It's true that Sarah is not always likable, but to me, that made her all the more real and true. I am not always likable, either. Neither is anyone I know. Neither are many famous and oft-praised literary characters. I want real characters in all their rawness and imperfection, likable or not. I actually found it easier to embrace Sarah seeing how flawed she was.
I, too, was surprised about the bare hint of foreboding about 911, but I think it works. I could discern Sarah's fate from the impending United flight and the date on the calendar, and Sarah could not, and that is part of what makes the story so evocative of a particular moment in history--when things hung in the balance, and nobody knew. That is how it would have been for a "real" Sarah preparing to fly home at the time. The moment when Sarah casually mentioned her United ticket, I was transported back to that year and that time, before everything changed. In retrospect, I cannot un-think 911 out of my experiences leading up to that day. To witness a character on the cusp of that huge historical moment without knowing it ... that is the "innocence" so many writers have said Americans lost after 911 (accurately or fairly or not). The scene brought me back to something--a mindset, a state of being--I never thought I would see again and never thought to even try to see again. I gasped. I love how Tara Ison handled it.
This is one of those books that I want to return to in ten years and see what I think about it then.
In the interest of full disclosure, Tara Ison was one of the faculty in my graduate program, but I know she would want nothing less than an honest response, so that is what I have given.
I'm really disappointed in this book. I'm sorry I bought it instead of getting it from the library. I don't think Sarah is a particularly likeable character, despite her caring for her parents. She's downright sarky and nasty. The end of the book made no sense to me at all. Are we supposed to guess that she gets on a plane on 9/11 and gets killed? I mean, why set the book pre-9/11 and then not even mention the big day? What a letdown. And she throws all her expensive paints away, and probably ruins Marty's hot tub? Anyone else notice she's an alcoholic, just like her mother. Like I said, what a disappointment.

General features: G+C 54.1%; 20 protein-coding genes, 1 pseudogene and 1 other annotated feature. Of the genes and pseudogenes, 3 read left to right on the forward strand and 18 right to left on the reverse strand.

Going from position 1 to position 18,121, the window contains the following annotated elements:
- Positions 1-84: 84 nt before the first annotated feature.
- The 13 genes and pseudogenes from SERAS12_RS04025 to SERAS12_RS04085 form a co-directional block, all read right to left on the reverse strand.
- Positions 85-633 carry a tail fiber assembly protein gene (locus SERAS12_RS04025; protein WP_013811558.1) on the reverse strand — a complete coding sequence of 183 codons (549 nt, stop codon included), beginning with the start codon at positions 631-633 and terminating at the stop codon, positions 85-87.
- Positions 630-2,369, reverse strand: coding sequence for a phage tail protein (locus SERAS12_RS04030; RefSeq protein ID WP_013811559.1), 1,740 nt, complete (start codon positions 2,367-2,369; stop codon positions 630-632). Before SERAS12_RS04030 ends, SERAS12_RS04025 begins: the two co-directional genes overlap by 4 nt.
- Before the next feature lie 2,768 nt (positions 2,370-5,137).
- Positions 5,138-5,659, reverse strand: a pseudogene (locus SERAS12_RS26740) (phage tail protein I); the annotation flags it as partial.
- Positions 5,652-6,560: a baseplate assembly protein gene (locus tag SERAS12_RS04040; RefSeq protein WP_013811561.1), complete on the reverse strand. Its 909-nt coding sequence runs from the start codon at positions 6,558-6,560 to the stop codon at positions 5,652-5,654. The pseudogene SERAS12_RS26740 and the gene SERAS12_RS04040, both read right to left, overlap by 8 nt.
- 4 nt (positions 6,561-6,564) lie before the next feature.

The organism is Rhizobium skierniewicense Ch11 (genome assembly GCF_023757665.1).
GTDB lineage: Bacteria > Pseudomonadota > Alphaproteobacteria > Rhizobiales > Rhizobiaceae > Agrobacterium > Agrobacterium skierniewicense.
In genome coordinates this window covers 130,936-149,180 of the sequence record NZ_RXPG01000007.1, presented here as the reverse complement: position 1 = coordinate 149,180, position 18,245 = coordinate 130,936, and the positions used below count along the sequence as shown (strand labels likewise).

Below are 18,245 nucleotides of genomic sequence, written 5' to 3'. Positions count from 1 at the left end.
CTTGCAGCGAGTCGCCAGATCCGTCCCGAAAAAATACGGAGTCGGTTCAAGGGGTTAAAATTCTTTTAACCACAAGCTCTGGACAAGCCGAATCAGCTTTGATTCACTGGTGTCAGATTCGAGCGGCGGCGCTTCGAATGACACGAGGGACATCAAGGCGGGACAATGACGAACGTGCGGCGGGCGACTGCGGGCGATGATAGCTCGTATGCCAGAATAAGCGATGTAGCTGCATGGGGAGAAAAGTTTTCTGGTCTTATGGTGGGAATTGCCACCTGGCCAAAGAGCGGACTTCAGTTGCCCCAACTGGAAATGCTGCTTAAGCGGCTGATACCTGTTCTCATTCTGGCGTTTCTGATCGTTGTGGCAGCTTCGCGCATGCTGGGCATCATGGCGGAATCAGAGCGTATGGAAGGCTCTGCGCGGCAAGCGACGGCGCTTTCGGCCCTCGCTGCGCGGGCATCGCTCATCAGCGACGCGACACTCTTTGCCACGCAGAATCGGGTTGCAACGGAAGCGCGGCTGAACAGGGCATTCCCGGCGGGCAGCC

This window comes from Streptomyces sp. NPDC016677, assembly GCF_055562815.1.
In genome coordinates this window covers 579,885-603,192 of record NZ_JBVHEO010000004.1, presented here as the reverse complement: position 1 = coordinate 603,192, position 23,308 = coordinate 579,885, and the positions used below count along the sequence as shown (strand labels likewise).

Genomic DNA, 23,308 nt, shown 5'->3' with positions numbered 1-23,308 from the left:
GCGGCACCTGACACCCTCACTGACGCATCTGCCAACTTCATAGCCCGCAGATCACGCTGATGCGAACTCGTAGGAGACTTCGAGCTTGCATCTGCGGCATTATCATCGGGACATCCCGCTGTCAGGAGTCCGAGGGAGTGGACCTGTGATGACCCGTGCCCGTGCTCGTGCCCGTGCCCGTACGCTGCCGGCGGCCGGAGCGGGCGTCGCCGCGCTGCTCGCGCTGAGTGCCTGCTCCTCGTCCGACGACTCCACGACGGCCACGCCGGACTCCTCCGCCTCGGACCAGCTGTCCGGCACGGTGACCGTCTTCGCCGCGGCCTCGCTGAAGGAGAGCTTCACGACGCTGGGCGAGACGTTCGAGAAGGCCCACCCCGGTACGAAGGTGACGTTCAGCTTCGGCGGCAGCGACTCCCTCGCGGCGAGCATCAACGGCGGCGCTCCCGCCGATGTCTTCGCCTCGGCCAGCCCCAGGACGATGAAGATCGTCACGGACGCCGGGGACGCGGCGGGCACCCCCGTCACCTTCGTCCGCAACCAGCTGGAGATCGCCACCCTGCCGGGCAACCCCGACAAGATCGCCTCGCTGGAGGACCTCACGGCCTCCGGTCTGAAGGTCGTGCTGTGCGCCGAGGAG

Read my review on New York Journal of Books First. See my additional remarks in an article that appeared in a different and now defunct publication and begins with the next paragraph.
Looking for a good beach book? Try Tara Ison's third novel Rockaway, published today by Soft Skull Press, and find out if Sarah, a thirty something secular Jewish Californian and aspiring painter, can find romance with Marty, a newly Orthodox aging rocker old enough to be her father. Also see if despite the distraction that is Marty she gets any painting done on what is supposed to be a working retreat on the east coast.
There are a few details Ms. Ison seems to get wrong. For example, Jewish readers will wonder how the Sabbath candles Marty lit the night before are still burning the next afternoon (the ones sold in supermarkets only last three or four hours). Maybe he bought memorial candles instead. But that's a minor quibble.
In my New York Journal of Books review I describe Sarah as "an engagingly complex character readers will hope to see more of should Ms. Ison chose to make her a recurring character in future novels." The book is also an homage to its eponymous peninsular section of Queens, New York, and is set during the summer before the attack that destroyed the World Trade Center and eleven years before the peninsula was heavily damaged in Super Storm Sandy.